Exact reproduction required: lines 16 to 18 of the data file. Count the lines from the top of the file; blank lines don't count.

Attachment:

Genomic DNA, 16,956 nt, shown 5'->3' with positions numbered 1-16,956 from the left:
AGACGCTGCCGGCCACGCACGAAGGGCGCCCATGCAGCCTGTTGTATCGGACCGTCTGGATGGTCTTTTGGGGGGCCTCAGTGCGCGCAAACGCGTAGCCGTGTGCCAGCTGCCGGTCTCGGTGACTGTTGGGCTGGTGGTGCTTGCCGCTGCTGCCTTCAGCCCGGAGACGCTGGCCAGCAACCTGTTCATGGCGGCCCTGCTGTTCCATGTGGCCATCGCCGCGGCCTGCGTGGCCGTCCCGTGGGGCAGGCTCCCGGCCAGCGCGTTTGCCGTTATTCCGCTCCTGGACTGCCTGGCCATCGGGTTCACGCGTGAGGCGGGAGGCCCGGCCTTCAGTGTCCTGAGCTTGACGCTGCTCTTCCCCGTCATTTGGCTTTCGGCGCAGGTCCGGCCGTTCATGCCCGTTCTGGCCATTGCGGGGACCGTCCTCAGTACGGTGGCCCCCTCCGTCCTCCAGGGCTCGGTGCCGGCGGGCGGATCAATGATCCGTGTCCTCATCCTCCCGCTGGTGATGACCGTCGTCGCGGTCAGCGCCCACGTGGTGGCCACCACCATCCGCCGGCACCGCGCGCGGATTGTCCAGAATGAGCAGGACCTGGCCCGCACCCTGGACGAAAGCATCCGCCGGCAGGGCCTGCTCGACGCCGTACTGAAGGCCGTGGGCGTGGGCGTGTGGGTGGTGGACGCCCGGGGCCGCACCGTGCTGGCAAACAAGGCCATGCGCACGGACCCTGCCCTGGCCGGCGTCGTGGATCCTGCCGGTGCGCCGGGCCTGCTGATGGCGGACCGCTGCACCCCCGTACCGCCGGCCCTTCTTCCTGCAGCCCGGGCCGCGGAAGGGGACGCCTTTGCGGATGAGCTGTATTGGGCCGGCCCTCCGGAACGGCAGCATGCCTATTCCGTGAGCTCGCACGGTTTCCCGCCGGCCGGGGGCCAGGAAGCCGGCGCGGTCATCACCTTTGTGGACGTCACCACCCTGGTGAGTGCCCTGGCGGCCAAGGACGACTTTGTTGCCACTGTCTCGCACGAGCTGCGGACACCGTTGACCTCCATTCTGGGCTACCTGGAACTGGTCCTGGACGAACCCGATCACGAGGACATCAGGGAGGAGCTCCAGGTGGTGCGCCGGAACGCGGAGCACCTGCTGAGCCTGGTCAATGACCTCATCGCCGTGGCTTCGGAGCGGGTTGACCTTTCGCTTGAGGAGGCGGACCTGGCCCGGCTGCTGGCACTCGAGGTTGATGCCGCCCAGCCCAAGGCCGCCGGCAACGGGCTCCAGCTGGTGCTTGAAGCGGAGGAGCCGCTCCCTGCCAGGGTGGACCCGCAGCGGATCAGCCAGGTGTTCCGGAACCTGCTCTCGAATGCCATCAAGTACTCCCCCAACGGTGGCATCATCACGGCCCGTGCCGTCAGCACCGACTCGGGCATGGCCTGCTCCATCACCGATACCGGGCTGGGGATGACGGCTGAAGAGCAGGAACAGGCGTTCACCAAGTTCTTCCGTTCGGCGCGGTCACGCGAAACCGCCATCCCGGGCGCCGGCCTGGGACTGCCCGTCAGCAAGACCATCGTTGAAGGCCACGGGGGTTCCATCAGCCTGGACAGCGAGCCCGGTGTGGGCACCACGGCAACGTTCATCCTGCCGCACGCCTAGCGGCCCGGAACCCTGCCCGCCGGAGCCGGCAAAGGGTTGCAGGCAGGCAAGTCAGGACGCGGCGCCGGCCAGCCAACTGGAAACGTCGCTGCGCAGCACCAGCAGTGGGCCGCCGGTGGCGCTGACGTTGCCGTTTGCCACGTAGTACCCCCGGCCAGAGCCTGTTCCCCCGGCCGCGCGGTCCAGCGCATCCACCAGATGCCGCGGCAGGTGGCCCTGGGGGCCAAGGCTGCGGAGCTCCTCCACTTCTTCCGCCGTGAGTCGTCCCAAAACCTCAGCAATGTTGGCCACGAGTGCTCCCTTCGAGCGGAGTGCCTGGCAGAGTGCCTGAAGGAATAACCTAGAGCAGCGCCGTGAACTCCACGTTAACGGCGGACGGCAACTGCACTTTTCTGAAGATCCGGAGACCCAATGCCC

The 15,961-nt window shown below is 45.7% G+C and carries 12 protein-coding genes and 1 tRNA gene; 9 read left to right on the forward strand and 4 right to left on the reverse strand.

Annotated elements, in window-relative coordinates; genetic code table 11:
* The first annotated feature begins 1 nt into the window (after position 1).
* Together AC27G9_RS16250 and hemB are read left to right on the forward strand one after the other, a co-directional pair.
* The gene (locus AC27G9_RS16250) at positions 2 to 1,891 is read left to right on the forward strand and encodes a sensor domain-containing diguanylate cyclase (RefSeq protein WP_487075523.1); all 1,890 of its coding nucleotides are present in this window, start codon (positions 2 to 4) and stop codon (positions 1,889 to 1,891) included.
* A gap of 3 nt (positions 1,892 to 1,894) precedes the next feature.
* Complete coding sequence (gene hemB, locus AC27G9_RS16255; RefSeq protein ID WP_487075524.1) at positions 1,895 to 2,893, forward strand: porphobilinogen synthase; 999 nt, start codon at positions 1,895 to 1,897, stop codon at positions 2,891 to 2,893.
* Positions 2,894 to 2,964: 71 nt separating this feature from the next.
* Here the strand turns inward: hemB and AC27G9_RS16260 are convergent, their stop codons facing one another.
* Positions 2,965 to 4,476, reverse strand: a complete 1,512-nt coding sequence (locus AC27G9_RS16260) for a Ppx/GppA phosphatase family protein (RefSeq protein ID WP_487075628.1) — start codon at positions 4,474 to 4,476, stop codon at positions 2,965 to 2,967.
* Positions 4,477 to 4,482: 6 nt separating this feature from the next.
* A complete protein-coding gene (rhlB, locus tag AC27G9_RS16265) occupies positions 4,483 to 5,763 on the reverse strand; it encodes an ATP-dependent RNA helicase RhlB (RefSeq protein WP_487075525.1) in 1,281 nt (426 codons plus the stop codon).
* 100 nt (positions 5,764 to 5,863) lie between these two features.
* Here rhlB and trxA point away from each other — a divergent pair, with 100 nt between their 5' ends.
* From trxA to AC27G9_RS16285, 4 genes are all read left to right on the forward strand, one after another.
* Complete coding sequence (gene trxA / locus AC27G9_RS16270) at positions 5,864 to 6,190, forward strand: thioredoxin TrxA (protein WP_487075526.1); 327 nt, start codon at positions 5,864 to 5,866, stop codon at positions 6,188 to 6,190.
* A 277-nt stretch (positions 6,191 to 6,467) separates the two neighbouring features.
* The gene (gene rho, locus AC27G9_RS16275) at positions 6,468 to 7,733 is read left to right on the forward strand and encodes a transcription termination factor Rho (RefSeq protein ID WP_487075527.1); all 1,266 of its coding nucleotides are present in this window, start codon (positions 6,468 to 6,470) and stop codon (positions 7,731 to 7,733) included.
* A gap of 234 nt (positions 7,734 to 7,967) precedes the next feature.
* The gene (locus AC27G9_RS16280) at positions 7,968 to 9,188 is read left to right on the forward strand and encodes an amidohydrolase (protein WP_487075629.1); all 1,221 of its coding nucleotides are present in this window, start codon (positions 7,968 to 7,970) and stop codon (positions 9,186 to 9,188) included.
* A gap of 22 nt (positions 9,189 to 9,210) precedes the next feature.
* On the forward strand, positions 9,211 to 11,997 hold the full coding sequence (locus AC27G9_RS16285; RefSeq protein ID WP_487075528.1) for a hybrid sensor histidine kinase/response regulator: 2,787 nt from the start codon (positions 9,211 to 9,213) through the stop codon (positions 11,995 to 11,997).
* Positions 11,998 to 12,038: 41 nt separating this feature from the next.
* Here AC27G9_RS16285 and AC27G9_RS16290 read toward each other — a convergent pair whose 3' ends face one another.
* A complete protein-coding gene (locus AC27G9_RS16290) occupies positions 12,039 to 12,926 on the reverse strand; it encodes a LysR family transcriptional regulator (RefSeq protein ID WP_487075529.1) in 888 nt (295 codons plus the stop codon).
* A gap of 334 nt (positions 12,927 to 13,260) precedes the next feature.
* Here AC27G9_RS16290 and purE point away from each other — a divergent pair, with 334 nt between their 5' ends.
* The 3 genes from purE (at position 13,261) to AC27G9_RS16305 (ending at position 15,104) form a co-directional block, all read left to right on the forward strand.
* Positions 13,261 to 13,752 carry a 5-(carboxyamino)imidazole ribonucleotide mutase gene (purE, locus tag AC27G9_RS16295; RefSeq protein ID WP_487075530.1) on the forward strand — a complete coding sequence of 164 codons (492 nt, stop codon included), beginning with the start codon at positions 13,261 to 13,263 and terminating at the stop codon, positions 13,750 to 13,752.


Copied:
* Here rhlB and trxA point away from each other — a divergent pair, with 100 nt between their 5' ends.
* From trxA to AC27G9_RS16285, 4 genes are all read left to right on the forward strand, one after another.
* Complete coding sequence (gene trxA / locus AC27G9_RS16270) at positions 5,864 to 6,190, forward strand: thioredoxin TrxA (protein WP_487075526.1); 327 nt, start codon at positions 5,864 to 5,866, stop codon at positions 6,188 to 6,190.